Using Python's list index() method on a list of tuples or objects?


Python's list type has an index() method that takes one parameter and returns the index of the first item in the list matching the parameter. For instance:

>>> some_list = ["apple", "pear", "banana", "grape"]
>>> some_list.index("pear")
>>> some_list.index("grape")

Is there a graceful (idiomatic) way to extend this to lists of complex objects, like tuples? Ideally, I'd like to be able to do something like this:

>>> tuple_list = [("pineapple", 5), ("cherry", 7), ("kumquat", 3), ("plum", 11)]
>>> some_list.getIndexOfTuple(1, 7)
>>> some_list.getIndexOfTuple(0, "kumquat")

getIndexOfTuple() is just a hypothetical method that accepts a sub-index and a value, and then returns the index of the list item with the given value at that sub-index. I hope

Is there some way to achieve that general result, using list comprehensions or lambas or something "in-line" like that? I think I could write my own class and method, but I don't want to reinvent the wheel if Python already has a way to do it.

8/25/2015 12:39:42 PM

Accepted Answer

How about this?

>>> tuple_list = [("pineapple", 5), ("cherry", 7), ("kumquat", 3), ("plum", 11)]
>>> [x for x, y in enumerate(tuple_list) if y[1] == 7]
>>> [x for x, y in enumerate(tuple_list) if y[0] == 'kumquat']

As pointed out in the comments, this would get all matches. To just get the first one, you can do:

>>> [y[0] for y in tuple_list].index('kumquat')

There is a good discussion in the comments as to the speed difference between all the solutions posted. I may be a little biased but I would personally stick to a one-liner as the speed we're talking about is pretty insignificant versus creating functions and importing modules for this problem, but if you are planning on doing this to a very large amount of elements you might want to look at the other answers provided, as they are faster than what I provided.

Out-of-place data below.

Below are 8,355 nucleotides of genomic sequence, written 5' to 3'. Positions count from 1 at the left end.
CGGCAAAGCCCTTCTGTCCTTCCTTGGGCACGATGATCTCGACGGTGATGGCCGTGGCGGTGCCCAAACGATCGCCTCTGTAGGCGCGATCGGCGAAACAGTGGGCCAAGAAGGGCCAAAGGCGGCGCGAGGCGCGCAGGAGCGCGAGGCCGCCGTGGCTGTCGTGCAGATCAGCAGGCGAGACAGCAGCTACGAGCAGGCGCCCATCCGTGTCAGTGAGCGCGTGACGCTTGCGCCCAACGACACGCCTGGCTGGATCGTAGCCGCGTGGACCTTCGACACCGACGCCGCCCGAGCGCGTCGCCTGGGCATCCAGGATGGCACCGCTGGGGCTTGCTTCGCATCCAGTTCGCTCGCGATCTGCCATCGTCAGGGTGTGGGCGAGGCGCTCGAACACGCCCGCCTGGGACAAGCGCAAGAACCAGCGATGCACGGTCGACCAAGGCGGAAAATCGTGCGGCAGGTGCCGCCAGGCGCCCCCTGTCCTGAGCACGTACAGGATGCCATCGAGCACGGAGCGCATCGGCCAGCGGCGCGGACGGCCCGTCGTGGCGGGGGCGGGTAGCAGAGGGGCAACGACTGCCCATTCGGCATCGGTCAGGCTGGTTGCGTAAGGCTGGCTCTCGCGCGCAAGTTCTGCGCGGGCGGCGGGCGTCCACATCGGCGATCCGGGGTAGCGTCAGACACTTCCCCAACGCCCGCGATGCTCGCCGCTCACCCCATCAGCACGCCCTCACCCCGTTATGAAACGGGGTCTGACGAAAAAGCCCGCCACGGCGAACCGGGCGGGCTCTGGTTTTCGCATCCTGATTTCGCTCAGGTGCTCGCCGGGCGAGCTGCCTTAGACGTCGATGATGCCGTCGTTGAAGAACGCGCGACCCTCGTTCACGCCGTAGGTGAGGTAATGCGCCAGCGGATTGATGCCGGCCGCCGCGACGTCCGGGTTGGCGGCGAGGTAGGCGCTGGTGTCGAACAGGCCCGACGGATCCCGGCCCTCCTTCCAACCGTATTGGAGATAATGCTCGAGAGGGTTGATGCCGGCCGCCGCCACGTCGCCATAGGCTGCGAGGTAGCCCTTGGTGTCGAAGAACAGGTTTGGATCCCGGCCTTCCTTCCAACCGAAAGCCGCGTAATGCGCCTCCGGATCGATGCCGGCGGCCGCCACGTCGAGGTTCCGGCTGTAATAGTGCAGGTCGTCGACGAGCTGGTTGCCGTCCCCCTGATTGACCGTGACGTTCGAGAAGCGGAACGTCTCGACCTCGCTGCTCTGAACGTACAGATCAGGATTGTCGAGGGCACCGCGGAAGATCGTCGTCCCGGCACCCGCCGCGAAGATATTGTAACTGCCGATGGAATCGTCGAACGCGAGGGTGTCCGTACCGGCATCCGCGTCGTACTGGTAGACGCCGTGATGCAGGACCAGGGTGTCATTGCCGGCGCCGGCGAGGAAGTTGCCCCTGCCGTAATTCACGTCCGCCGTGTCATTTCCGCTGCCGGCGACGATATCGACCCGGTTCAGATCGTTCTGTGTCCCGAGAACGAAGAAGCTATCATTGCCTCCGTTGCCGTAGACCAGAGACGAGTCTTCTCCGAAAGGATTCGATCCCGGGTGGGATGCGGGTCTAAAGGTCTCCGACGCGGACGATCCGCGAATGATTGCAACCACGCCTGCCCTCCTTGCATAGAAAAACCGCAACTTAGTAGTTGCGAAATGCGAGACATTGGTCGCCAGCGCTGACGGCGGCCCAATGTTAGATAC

6/3/2009 9:38:53 PM

Those list comprehensions are messy after a while.

I like this Pythonic approach:

from operator import itemgetter

def collect(l, index):
   return map(itemgetter(index), l)

# And now you can write this:
collect(tuple_list,0).index("cherry")   # = 1
collect(tuple_list,1).index("3")        # = 2

If you need your code to be all super performant:

# Stops iterating through the list as soon as it finds the value
def getIndexOfTuple(l, index, value):
    for pos,t in enumerate(l):
        if t[index] == value:
            return pos

    # Matches behavior of list.index
    raise ValueError("list.index(x): x not in list")

getIndexOfTuple(tuple_list, 0, "cherry")   # = 1

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